Head lice are a common problem throughout the world. and are not new. Head lice and
nits have been found with the remains of 3000 year old Egyptian mummies.
Head lice cannot fly or jump. However, they can crawl or drop from one head to another.
Children and adults generally catch head lice when the head of someone who is infected
with head lice comes in contact with another. Once infected, head lice can then
pass to individual, friend or family member.
Head lice will usually die within 24 hours if they are not kept warm or do not have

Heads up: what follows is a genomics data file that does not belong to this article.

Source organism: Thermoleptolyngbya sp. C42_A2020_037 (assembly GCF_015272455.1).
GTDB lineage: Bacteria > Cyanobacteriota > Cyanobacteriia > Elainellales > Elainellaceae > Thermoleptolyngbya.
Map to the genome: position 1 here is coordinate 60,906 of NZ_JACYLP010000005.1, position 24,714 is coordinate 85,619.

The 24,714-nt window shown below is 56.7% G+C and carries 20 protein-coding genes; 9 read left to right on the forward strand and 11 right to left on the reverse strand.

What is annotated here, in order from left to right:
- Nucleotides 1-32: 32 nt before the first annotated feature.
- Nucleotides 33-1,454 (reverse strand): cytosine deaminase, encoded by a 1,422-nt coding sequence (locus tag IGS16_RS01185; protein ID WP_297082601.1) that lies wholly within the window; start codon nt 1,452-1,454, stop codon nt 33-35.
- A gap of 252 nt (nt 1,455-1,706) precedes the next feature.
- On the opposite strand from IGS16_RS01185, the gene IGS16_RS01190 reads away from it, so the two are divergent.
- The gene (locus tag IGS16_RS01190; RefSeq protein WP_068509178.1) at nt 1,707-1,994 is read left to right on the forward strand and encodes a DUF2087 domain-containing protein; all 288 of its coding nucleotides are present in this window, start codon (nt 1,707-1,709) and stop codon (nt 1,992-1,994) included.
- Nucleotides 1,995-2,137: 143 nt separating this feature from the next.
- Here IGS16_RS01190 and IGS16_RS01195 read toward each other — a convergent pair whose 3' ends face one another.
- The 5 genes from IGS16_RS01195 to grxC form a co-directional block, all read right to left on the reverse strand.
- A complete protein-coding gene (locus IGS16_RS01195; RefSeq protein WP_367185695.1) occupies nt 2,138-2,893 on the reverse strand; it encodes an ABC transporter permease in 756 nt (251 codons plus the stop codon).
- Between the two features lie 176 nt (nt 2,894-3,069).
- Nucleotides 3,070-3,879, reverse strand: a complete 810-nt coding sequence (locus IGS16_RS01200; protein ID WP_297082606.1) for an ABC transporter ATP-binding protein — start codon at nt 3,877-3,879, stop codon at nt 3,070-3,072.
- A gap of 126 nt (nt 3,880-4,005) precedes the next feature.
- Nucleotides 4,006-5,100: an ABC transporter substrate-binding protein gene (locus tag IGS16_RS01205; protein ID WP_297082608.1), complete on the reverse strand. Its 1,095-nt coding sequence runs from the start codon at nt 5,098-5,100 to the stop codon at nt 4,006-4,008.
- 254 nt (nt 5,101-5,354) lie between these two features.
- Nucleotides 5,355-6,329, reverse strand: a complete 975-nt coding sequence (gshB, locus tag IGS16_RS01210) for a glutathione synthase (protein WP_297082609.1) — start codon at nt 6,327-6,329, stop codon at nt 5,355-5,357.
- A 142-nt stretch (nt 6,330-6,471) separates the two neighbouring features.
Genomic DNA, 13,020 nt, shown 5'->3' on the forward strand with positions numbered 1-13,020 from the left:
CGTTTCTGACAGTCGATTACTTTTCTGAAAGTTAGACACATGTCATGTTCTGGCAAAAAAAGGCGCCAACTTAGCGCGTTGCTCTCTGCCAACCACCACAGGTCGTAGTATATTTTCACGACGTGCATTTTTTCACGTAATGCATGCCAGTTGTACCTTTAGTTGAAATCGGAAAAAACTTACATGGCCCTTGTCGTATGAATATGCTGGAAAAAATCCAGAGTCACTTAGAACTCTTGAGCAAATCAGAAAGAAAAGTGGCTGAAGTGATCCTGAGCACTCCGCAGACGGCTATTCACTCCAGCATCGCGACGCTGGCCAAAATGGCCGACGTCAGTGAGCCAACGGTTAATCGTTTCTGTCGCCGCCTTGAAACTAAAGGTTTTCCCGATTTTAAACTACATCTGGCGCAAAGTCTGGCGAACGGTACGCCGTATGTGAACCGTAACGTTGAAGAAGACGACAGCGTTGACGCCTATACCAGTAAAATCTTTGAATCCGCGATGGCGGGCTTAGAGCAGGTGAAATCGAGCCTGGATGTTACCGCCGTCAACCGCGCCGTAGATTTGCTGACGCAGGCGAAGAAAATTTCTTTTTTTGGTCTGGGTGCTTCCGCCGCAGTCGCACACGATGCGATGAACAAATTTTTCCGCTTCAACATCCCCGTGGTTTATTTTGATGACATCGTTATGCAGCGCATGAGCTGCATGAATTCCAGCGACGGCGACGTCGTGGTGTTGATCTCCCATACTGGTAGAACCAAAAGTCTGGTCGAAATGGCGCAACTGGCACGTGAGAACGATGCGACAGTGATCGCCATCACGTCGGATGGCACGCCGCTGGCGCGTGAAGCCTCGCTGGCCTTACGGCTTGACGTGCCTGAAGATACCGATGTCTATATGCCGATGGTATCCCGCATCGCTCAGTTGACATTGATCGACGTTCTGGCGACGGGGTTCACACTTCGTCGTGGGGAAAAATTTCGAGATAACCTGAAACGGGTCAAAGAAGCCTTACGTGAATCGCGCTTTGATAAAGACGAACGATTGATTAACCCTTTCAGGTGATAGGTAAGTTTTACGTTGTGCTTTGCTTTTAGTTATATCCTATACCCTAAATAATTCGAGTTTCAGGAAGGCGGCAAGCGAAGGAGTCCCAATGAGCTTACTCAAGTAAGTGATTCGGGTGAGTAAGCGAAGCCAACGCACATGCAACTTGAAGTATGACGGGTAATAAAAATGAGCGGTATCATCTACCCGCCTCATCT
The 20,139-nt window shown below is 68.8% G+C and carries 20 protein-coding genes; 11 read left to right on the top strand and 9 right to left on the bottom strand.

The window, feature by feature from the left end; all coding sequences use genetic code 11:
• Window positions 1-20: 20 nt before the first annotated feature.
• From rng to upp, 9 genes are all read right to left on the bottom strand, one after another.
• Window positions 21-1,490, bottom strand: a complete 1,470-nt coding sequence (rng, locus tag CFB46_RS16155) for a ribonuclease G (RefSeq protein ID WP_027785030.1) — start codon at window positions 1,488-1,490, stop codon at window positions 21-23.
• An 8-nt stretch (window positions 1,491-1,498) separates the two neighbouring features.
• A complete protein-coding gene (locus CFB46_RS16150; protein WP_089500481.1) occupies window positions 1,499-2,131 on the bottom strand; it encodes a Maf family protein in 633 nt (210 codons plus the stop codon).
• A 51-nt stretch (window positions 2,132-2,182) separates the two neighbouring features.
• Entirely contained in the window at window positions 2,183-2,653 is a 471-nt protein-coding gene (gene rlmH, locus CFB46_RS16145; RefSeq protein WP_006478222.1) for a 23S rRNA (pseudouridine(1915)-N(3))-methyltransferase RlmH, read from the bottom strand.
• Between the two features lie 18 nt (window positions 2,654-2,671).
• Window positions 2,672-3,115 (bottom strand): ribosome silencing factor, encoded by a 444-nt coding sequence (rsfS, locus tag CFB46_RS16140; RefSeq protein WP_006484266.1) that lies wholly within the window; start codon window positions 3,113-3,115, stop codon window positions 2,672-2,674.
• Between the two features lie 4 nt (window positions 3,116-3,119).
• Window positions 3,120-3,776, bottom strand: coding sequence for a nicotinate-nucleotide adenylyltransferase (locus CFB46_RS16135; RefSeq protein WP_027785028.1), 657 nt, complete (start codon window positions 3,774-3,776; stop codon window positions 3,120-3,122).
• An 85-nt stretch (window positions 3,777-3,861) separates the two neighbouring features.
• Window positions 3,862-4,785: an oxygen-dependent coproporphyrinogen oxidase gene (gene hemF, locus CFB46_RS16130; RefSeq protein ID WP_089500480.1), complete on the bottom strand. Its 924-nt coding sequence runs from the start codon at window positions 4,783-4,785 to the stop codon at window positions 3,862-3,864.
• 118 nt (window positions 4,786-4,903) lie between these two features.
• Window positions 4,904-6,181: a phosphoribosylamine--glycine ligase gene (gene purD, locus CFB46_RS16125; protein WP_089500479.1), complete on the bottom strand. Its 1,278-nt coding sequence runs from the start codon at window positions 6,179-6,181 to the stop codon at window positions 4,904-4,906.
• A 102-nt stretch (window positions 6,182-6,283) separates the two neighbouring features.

a supply of human blood.
Head lice will not survive outside their natural environment of the human head. Periods
outside their natural temperature will kill nits and head lice.
It is very unusual for live head lice to be found on hats, scarves, combs, brushes,
pillows or towels unless they have been very recently used.
Human head lice cannot survive on dogs, cats or other animals. These are not therefore
sources of infection.
The primary method of catching head lice is by head to head contact with an infected
Head to head contact is therefore the main issue to avoid. Once an infection has
been detected, all efforts should be focused to eradicate the head lice and nits
on the heads and reduce head to head, or hair to hair, contact whenever possible.